A Provincial Council was created on 7 March 1711. In 1715, six Moka coffee trees were imported from Yemen. Coffee became the main production of the island and each colon had to grow 100 coffee trees. This cultivation was extremely time and labour consuming, which caused the introduction of slavery on Bourbon.
The regulation from 29 January 1727 stated that the Governor should stay alternatively six months in Île-de-France (Mauritius) and six months in Bourbon. On 27 December 1730, a decree appointed the first permanent Governor of Bourbon, Dumas. However, Ile-de-France was favoured, especially during the rule of its governor Mahé de la Bourdonnais (1735-1746). Most maritime activity was located on Île-de-France whereas Bourbon was used for staple food production.

In 1764, the King of France bought the Mascarene from the Compagnie Française des Indes Orientales, which was sold off in 1765. The colons supported the French Revolution and set up a Colonial Assembly to administrate the island. In 1793, the island was renamed Reunion, to remember the union of the Marseillais volunteers and the National Guards during the seizure of the palace of Tuileries in Paris on 10 August 1792.

In 1806, the island was renamed Bonaparte and became a hot spot in the struggle against England for the control of the Indian Ocean. England seized the island in 1810 and introduced the cultivation of sugar cane. Not really interested in the island, England retroceded it to France in 1815. The island was renamed Bourbon during the Restauration. The name of Reunion was reestablished in 1848.
On 20 December 1848, General Commissioner of the Republic Sarda-Garriga proclaimed the abolition of slavery, freeing 62,000. Several Indian workers were imported to replace the former slaves and avoid an economical crisis.

The end of the 19th century was marked by the sugar crisis (1865), a slaughter on 2 December 1868 and a severe economical crisis caused by the opening of the canal of Suez in 1869.
The railway was inaugurated in 1882. The port of Pointe-des-Galets, whose building required 15,000 workers, was inaugurated in 1886.
On 26 November 1929, a Farman piloted by Marcel Goulette, René Marchesseau and Jean-Michel Bourgeois was the first plane to land on the island.
In June 1940, governor Pierre-Émile Aubert rallied the French State, the puppet state under German control. A commando of the Free French Forces took the control of the island in 1942.
Reunion became a DOM (Département d'Outre-Mer) in 1946, a Region in 1982, and a European Region in 1993.

Several famous people were born in Reunion or spent a significant part of their life of the islands. Among them are:

Main source: Mi-aime-a-ou website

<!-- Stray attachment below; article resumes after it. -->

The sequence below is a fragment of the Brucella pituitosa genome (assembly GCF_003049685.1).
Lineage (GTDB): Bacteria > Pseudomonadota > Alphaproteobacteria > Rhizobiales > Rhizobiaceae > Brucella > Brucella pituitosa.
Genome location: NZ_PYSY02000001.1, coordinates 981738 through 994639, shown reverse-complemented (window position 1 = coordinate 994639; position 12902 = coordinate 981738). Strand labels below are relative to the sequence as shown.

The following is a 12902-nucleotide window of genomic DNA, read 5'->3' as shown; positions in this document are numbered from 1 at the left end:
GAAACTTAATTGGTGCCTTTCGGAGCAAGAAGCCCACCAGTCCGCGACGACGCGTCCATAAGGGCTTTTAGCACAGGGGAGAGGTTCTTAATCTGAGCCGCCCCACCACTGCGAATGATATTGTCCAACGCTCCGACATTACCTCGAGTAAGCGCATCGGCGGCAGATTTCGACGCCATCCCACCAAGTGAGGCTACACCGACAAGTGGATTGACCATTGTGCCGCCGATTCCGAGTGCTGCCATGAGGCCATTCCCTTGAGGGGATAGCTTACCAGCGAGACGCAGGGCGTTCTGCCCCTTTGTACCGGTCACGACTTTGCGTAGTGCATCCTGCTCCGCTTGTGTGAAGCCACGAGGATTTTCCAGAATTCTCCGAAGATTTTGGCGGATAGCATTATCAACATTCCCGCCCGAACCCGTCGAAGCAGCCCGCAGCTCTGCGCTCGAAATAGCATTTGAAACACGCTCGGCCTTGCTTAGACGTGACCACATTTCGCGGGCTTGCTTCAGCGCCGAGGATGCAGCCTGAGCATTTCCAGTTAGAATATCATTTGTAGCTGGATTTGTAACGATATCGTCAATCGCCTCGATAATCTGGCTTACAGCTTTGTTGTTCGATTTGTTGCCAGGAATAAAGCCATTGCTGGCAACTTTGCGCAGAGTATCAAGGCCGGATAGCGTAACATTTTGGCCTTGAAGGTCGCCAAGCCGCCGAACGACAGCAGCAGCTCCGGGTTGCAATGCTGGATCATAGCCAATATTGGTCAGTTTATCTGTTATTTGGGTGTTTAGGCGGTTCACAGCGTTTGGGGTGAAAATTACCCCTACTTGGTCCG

Ivan Sache, 18 July 2004


Status of the flag

The only official flag on the Reunion island is the French national flag.

Ivan Sache, 18 February 2005


Coat of arms

[Coat of arms]

Coat of arms of Reunion - Image by Ivan Sache, modified after the Mi-aime-a-ou website, 18 July 2004

The coat of arms of Reunion was designed in 1925 by former Governor Merwart for the Colonial Exhibition, which took place in Petite-Île the same year.

Merwart attempted to give a global image of the history of the island on the coat of arms, with the following symbolics:

Source: Mi-aime-a-ou website

Ivan Sache, 18 July 2004


Regional Council of Reunion

[Flag of the Regional Council]         [Flag of the Regional Council]

Flag of the Regional Council of Reunion - logotype from the Regional Council website
Left, current version - Image by Olivier Touzeau, 11 January 2009;
Right, former version - Image by Ivan Sache, 13 March 2008

The building of the Regional Council displays a white flag with the logo of the institution.
The website of the Regional Council shows the logo of the Region as white with a blue (island) and yellow (sun) emblem surmonting "REGION REUNION (in black) / VALORISONS NOUS ATOUTS" (in light blue; lit., "let us develop our trumps").

Two photographies, taken on 30 July 2004 and 27 August 2005 inside meeting rooms, show, however, the flag hanging on the wall, without the "VALORISONS NOS ATOUTS" motto.

Olivier Touzeau & Ivan Sache, 11 January 2009


General Council of Reunion

[Flag of the General Council]         [Flag of the Regional Council]

Flag of the General Council of Reunion - Images by Olivier Touzeau, 11 January 2009;
Left, current version;
Right, possible former version.

The building of the General Council displays a white flag with the logo of the institution, including its Internet address.
It is quite likely that an earlier version of the flag had the logo in its first version, without the Internet address. The drawing of the previous logo was slightly different; several versions of the logo existed with the word "Département" or the words "Conseil général".

Olivier Touzeau, 11 January 2009